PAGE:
Chile finally enacts its EPR law, with tyres being the first subject of a management scheme
Chilean Recycling Law Enacted
The Chilean EPR Law will require that 90 per cent of conventional tyres must be recycled by 2030.
The regulation is the first of the six “priority products” contemplated by the recycling law. Manufacturers have until 2023 to develop a management system and, from now on, they must report the import of tyres into the country.
From 2023, companies that import tyres will have to recycle 25 per cent of tyres and collect 50 per cent. This is defined by the Law of Extended Producer Responsibility (EPR), which has now been published in the official gazette. This percentage gradually rises until reaching 90 per cent recycling of tyres by 2030 (100 per cent in the case of mining tyres).
The decree, which sets collection and recovery goals for tyres, is the first to come into force, out of a total of six “priority products”. The others are batteries, lubricating oils, electrical articles and household appliances, batteries and containers and packaging.
This is the final step in putting in place a structured tyre recycling programme and create a sustainable waste tyre policy in Chile, several years since it was first proposed.
Chile has around 6.6 million tyres arising annually, corresponding to about 180 thousand tons.
Considering wear and tear, the annual generation of tyre waste is estimated to be around 140 thousand tons.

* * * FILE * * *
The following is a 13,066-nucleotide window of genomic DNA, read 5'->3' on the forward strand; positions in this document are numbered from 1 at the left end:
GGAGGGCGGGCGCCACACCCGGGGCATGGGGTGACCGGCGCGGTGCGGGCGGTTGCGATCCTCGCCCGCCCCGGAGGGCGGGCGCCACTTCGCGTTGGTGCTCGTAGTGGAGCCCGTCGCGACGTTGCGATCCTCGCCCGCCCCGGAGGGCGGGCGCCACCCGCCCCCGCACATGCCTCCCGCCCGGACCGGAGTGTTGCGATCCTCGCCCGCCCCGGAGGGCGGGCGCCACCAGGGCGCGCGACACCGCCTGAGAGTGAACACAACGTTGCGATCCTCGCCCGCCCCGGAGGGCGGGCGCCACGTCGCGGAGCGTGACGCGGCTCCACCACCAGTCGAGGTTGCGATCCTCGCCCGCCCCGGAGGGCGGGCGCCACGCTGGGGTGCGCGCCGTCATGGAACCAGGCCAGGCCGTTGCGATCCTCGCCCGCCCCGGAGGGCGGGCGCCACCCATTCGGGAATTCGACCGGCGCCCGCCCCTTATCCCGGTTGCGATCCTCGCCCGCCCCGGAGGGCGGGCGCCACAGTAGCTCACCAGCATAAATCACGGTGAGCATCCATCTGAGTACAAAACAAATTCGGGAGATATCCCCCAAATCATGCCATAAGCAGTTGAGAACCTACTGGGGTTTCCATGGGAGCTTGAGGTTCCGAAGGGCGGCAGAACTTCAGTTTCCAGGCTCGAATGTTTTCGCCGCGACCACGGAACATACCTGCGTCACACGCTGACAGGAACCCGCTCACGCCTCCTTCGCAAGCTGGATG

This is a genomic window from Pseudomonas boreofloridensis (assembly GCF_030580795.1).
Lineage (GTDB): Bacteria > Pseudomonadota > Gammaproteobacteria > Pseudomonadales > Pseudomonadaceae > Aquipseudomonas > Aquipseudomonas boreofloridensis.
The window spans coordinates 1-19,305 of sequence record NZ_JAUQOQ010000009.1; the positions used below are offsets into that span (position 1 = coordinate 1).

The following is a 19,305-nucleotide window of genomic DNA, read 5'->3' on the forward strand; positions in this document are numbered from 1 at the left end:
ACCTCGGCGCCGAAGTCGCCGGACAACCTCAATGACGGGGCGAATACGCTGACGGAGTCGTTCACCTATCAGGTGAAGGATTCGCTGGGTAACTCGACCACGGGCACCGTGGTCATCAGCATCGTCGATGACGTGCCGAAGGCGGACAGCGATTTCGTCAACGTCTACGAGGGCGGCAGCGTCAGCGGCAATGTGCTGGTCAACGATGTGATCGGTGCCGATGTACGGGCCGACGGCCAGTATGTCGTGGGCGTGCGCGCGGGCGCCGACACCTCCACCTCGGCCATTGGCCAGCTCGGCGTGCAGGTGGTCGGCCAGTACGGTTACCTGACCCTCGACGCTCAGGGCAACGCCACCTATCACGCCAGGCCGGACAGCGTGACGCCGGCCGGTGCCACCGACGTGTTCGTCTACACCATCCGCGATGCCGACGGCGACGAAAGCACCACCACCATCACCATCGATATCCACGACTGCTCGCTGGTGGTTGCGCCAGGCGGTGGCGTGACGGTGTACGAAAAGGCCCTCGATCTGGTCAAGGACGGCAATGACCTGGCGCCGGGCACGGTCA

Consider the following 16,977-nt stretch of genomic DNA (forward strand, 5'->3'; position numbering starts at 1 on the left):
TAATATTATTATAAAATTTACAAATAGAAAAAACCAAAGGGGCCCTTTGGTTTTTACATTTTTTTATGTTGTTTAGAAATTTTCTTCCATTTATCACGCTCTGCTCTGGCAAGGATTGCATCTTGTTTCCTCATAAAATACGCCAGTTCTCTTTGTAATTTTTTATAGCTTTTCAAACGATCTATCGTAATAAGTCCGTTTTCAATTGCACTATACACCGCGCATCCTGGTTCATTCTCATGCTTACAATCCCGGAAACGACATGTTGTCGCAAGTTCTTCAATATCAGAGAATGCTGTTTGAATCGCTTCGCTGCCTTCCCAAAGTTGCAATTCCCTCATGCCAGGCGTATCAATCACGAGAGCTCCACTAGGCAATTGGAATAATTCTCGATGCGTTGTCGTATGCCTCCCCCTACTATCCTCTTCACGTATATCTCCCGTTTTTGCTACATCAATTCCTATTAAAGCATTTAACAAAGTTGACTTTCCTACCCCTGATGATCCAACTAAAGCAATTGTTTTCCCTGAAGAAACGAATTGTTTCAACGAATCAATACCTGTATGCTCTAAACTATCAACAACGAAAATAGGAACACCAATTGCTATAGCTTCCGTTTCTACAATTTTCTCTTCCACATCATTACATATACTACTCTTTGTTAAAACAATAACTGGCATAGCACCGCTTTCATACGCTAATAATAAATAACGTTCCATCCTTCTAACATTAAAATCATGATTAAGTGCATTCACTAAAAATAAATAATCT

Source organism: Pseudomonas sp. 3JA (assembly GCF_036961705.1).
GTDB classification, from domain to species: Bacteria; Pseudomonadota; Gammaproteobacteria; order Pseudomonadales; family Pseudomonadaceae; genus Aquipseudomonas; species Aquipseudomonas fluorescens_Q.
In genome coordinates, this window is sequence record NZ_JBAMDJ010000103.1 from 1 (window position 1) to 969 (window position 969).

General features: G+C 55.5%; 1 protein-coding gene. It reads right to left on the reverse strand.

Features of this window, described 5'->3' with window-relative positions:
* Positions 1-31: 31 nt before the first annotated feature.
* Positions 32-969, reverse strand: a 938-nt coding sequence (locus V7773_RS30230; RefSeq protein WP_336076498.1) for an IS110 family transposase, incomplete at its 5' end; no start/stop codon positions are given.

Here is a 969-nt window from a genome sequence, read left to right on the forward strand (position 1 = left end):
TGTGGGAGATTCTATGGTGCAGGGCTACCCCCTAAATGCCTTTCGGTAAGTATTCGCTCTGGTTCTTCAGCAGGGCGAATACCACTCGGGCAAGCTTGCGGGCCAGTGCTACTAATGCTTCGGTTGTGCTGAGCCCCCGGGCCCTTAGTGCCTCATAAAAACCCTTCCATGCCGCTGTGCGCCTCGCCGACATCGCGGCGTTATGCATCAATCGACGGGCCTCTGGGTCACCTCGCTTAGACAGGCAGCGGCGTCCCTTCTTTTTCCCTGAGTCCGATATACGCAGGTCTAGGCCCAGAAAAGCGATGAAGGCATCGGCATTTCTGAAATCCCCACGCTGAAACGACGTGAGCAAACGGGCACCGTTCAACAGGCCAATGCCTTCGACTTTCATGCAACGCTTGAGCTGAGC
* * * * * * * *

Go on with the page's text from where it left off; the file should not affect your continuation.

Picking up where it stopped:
Of those tons, only about 17 per cent are managed in an environmentally sound manner. Of the remaining percentage, a fraction ends up being illegally deposited in garbage dumps and clandestine landfills, with the exact destination of a large majority of tyre waste being unknown.
The extended producer responsibility will be applicable to companies that introduce tyres into the national market. The decree establishes the obligation for these companies – grouped in a management system – to organise and finance the collection of end-of-life tyres throughout the country, as well as their storage, transport, treatment in accordance with current regulations.
Regarding the latter, Daniel Rojas, general manager of the Chilean Tyre Retreading and Renovation Association (Arnec) indicates that they are talking with importers about it. “In the beginning it can be a collective system” and he adds: “The retreading sector has long prepared for this through an APL and the creation of a norm of retreading processes.”
Although the recycling requirement begins in 2023, from now, producers must comply with other obligations, for example, reporting the entry of tyres into Chile.
On the other hand, to ensure that all regions of the country benefit from the regulation, the decree establishes that in the Metropolitan Region there is a minimum collection of tyres corresponding to 15.3 per cent.
Two categories of tyres subject to REP regulation have been established:
Category A: These are the most common tyres. Technically, it includes tyres with a rim less than 57 inches, with the exception of those with a rim equal to 45 inches, 49 inches and 51 inches.
Category B: Mining tyres. Technically, it includes tyres that have a rim equal to 45 inches, 49 inches, 51 inches, and rims equal to or greater than 57 inches.
According to Carolina Schmidt, Minister of the Environment, “As a government we continue with work on the other decrees established by the REP law and a deep agenda that seeks to transform ourselves into a circular Chile without waste, which allows us to move from a linear economy, a creator of waste, to a circular in which the materials are used, promoting sustainable, inclusive and climate-resilient development “.